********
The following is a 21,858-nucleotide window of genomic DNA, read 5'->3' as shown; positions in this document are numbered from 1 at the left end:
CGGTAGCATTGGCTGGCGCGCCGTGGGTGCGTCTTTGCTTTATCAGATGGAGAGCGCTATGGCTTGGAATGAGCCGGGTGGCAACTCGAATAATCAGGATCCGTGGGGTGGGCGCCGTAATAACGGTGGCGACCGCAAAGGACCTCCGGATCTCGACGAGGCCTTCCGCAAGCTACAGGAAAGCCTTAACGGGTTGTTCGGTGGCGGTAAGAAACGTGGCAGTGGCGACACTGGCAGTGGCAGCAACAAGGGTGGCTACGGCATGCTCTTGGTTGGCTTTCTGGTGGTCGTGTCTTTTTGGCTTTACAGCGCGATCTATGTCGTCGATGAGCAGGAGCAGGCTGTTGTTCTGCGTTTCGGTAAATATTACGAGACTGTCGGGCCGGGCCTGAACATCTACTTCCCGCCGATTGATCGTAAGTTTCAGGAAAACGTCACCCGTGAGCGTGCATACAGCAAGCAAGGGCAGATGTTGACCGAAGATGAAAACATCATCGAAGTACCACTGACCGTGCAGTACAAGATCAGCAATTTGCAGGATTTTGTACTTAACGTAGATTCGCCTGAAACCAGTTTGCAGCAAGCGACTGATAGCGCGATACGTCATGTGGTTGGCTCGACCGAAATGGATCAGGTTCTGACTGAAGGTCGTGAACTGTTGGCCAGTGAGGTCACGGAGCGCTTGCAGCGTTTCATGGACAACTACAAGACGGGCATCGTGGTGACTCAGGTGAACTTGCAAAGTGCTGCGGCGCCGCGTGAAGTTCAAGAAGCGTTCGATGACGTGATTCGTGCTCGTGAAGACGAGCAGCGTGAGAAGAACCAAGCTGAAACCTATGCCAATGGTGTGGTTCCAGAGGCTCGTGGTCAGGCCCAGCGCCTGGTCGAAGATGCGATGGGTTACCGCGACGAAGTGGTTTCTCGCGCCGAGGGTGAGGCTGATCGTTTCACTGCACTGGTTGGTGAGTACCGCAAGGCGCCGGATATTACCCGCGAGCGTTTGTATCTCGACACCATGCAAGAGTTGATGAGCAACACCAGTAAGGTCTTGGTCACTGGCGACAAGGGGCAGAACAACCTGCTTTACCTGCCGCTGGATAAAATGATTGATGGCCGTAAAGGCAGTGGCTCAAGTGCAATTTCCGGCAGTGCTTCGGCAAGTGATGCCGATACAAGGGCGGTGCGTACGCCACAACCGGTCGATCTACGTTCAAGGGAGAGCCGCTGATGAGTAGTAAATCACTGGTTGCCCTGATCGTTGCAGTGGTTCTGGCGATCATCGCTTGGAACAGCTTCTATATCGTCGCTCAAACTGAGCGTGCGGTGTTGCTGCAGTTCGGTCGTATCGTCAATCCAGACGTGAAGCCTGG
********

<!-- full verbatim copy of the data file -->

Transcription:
The following is a 21,858-nucleotide window of genomic DNA, read 5'->3' as shown; positions in this document are numbered from 1 at the left end:
CGGTAGCATTGGCTGGCGCGCCGTGGGTGCGTCTTTGCTTTATCAGATGGAGAGCGCTATGGCTTGGAATGAGCCGGGTGGCAACTCGAATAATCAGGATCCGTGGGGTGGGCGCCGTAATAACGGTGGCGACCGCAAAGGACCTCCGGATCTCGACGAGGCCTTCCGCAAGCTACAGGAAAGCCTTAACGGGTTGTTCGGTGGCGGTAAGAAACGTGGCAGTGGCGACACTGGCAGTGGCAGCAACAAGGGTGGCTACGGCATGCTCTTGGTTGGCTTTCTGGTGGTCGTGTCTTTTTGGCTTTACAGCGCGATCTATGTCGTCGATGAGCAGGAGCAGGCTGTTGTTCTGCGTTTCGGTAAATATTACGAGACTGTCGGGCCGGGCCTGAACATCTACTTCCCGCCGATTGATCGTAAGTTTCAGGAAAACGTCACCCGTGAGCGTGCATACAGCAAGCAAGGGCAGATGTTGACCGAAGATGAAAACATCATCGAAGTACCACTGACCGTGCAGTACAAGATCAGCAATTTGCAGGATTTTGTACTTAACGTAGATTCGCCTGAAACCAGTTTGCAGCAAGCGACTGATAGCGCGATACGTCATGTGGTTGGCTCGACCGAAATGGATCAGGTTCTGACTGAAGGTCGTGAACTGTTGGCCAGTGAGGTCACGGAGCGCTTGCAGCGTTTCATGGACAACTACAAGACGGGCATCGTGGTGACTCAGGTGAACTTGCAAAGTGCTGCGGCGCCGCGTGAAGTTCAAGAAGCGTTCGATGACGTGATTCGTGCTCGTGAAGACGAGCAGCGTGAGAAGAACCAAGCTGAAACCTATGCCAATGGTGTGGTTCCAGAGGCTCGTGGTCAGGCCCAGCGCCTGGTCGAAGATGCGATGGGTTACCGCGACGAAGTGGTTTCTCGCGCCGAGGGTGAGGCTGATCGTTTCACTGCACTGGTTGGTGAGTACCGCAAGGCGCCGGATATTACCCGCGAGCGTTTGTATCTCGACACCATGCAAGAGTTGATGAGCAACACCAGTAAGGTCTTGGTCACTGGCGACAAGGGGCAGAACAACCTGCTTTACCTGCCGCTGGATAAAATGATTGATGGCCGTAAAGGCAGTGGCTCAAGTGCAATTTCCGGCAGTGCTTCGGCAAGTGATGCCGATACAAGGGCGGTGCGTACGCCACAACCGGTCGATCTACGTTCAAGGGAGAGCCGCTGATGAGTAGTAAATCACTGGTTGCCCTGATCGTTGCAGTGGTTCTGGCGATCATCGCTTGGAACAGCTTCTATATCGTCGCTCAAACTGAGCGTGCGGTGTTGCTGCAGTTCGGTCGTATCGTCAATCCAGACGTGAAGCCTGG